What’s Old Is New Again, by David Bax
Probably one of the most prominent reasons a lot of mainstream filmgoers ignore period costume dramas – particularly the quiet Victorian era tales of yearning that one associates with Merchant Ivory and Oscar nominations for best costume design – is the language. The flowery dialog that is poetry to some, the very sound of romance, is laughable to most, risibly far from relatable and reeking of putting on airs. To these people, such fancy verbiage is the calling card of the pretentious and the rich. Those people will not want to see Cary Fukunaga’s Jane Eyre and they will be missing out because of it.
It’s true that the screenplay by Moira Buffini (Tamara Drewe) exists in the loftier echelons of human prose. Heavily descriptive and often declarative, it will do nothing to dissuade those who ignorantly avoid Masterpiece Theater fare but to those who pay attention, it makes a case for screenwriter as auteur just as well as The Social Network.
Buffini’s job here, as is the job of anyone adapting Charlotte Bronte’s great novel, is to faithfully translate while still making a work that was 150 years old when I was in high school apprehensible to a contemporary audience. To her unceasing credit, she did not chose to add anachronistic touches to the dialog or to eschew the aspects of the story that seem more old-fashioned. Instead, she set herself to making the world and time clear and coherent enough for the viewer to understand Jane’s actions, her thoughts and principles. Hence it becomes as plain as day just how remarkable she is.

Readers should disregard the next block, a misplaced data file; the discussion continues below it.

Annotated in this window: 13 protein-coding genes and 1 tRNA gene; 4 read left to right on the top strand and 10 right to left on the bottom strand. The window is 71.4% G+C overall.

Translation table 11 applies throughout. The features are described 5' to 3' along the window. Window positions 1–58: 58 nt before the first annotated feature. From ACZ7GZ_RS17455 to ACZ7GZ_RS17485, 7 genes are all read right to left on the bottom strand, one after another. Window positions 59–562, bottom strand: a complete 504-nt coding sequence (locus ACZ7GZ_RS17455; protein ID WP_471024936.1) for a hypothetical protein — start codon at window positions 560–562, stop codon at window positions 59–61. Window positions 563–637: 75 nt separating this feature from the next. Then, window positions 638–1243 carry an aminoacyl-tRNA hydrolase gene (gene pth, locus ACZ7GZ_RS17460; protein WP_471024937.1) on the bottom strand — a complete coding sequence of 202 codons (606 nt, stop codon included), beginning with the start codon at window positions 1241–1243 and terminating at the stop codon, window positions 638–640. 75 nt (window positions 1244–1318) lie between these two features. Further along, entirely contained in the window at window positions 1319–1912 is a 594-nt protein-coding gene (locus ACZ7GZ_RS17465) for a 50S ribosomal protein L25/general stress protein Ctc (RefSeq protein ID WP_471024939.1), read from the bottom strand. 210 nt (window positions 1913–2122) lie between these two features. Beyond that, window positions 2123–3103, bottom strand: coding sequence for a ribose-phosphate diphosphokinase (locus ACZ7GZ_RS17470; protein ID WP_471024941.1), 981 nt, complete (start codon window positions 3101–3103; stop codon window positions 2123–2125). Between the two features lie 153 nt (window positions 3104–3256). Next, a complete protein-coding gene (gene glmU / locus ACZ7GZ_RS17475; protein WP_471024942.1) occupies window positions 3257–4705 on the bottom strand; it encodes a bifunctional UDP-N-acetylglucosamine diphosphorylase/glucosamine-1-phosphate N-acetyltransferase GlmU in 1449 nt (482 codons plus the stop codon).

The proto-feminism of Jane Eyre is remarkable for its time but Fukunaga and Buffini are not relying on their audience being scholars of literary history. To the modern mind even with a lowest common denominator version of feminist thinking, Jane’s desire to become a more or less subservient wife to a man who’s more a less a jerk most of the time doesn’t seem very progressive. The film, however, is an immersive and wholly convincing portrayal of a universe where being able to speak to your husband as equals – even if it’s likely to happen only in private – is a major advancement.
Buffini’s screenplay needed a worthy director to bring it to life and Cary Fukunaga (Sin Nombre) is more than equal to the task. He artfully and very subtly borrows techniques from contemporary horror filmmaking and weaves them into his fabric in such a way as to keep this earthbound and human tale suspenseful. He keeps his audience ever eager to crane their necks around the corner and see what’s coming next. As in Sin Nombre, he employs cinematographer Adriano Goldman who manages to suggest, as he did in the understated and underseen The Year My Parents Went on Vacation, a world as seen through the curious eyes of someone who is only allowed to experience a small piece of it. In the 1970’s Brazil of Vacation, it was a child. In the 19th century England of Jane Eyre, it is a woman.
I can’t imagine a better film having been made from Charlotte Bronte’s novel. Buffini and Fukunaga understand precisely what is captivating and downplay what isn’t. While it’s true that some of the plot contrivances of the last act are a bit too convenient for comfort, that has always been the case. The filmmakers involved take pains to convey that Jane arrives at being the person she is at the end on her own, with or without the story pieces that happen to fall into place for her.
The trick this film pulls off in the end is that is bridges eras. It manages to take place completely within its time period and exist externally completely for a modern viewer, while miraculously remaining a crackling story about an extraordinary person, losing nothing in translation.